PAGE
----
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OSHA requirements are set by statute, standards and regulations. Our interpretation letters explain these requirements and how they apply to particular circumstances, but they cannot create additional employer obligations. This letter constitutes OSHA's interpretation of the requirements discussed. Note that our enforcement guidance may be affected by changes to OSHA rules. Also, from time to time we update our guidance in response to new information. To keep apprised of such developments, you can consult OSHA's website at https://www.osha.gov.
December 21, 2005
Mr. Martin Schofield
5400 South 122nd East Avenue
P.O. Box 21148
Tulsa, Oklahoma 74121
Re: Whether gas-actuated fastening tools require the same individual training for each model as powder-actuated fastening tools.
Dear Mr. Schofield:
This is in response to your letter dated August 6, 2004, to the Occupational Safety and Health Administration (OSHA). We apologize for the delay in responding. You ask about requirements in the construction hand tools standard, 29 CFR Part 1926 Subpart I, regarding the training requirements for fuel-actuated hand held fastening tools.
We have paraphrased your questions as follows:
Question (1): Section 1926.302(e) references an ANSI standard that requires training for each specific type of powder-actuated hand held fastening tool. Does this same requirement apply to fuel-actuated hand held fastening tools?
Answer: Section 1926.302(e)(1) states:
[o]nly employees who have been trained in the operation of the particular tool in use shall be allowed to operate a powder-actuated tool.
This provision applies specifically to powder-actuated tools, and is thus inapplicable to the tool you describe, which is fuel-actuated. The section of the standard that addresses the fuel-actuated tools you are asking about, §1926.302(c) (Fuel powered tools), does not include a requirement on training.
However, section 1926.21(b)(2) states:
The employer shall instruct each employee in the recognition and avoidance of unsafe conditions and the regulations applicable to his work environment to control or eliminate any hazards or other exposure to illness or injury.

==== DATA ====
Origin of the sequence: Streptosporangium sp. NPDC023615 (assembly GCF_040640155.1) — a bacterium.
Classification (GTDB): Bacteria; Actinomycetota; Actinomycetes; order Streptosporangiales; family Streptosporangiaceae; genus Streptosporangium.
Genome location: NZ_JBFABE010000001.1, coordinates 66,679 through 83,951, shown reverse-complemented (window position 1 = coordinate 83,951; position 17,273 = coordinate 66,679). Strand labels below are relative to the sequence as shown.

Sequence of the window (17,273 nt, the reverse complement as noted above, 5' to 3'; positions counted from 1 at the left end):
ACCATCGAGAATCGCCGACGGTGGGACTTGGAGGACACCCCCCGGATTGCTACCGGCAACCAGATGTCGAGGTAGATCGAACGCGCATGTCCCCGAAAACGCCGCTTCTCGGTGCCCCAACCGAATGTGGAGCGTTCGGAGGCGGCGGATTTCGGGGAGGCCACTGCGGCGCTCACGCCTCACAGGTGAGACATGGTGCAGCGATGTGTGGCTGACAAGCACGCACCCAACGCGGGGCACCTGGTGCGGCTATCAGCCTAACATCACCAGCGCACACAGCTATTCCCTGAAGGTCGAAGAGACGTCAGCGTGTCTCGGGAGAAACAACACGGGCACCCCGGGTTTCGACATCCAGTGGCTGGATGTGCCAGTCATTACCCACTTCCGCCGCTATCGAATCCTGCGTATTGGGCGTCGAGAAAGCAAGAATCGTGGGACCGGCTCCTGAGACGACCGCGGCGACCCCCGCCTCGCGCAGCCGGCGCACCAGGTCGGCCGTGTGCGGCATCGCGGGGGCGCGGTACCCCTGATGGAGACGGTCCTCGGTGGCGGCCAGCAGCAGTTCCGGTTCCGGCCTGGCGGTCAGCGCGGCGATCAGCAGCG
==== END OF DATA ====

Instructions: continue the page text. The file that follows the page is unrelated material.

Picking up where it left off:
Therefore, the employer must ensure that the employee is instructed "in the recognition and avoidance of unsafe conditions and the regulations applicable to" the use of fuel powered fastening tools used by the employee.
Question (2): Section 1910.243 references an ANSI standard that specifies design requirements for explosive-actuated fastening tools. Do these requirements apply regardless of whether the tool is firing into hard material (i.e., concrete or steel) or soft material (sheetrock or wood)?
Answer: Section 1910.243(d), Explosive-actuated fastening tools, is a General Industry standard, and we have referred your question to the Office of General Industry Enforcement, within the Directorate of Enforcement Programs. Further inquiry should be directed to:
Office of General Industry Enforcement (OSHA)
200 Constitution Avenue, NW
Washington, DC 20210
In sum, the tool you describe is not subject to the training requirements set forth for powder-actuated tools, although the requirement under §1926.21(b)(2) to instruct the employee "in the recognition and avoidance of unsafe conditions and the regulations applicable to" the use of fuel powered fastening tools is applicable.
If you need additional information, please contact us by fax at: U.S. Department of Labor, OSHA, Directorate of Construction, Office of Construction Standards and Guidance, fax # 202-693-1689. You can also contact us by mail at the above office, Room N3468, 200 Constitution Avenue, N.W., Washington, D.C. 20210, although there will be a delay in our receiving correspondence by mail.
Russell B. Swanson, Director
Directorate of Construction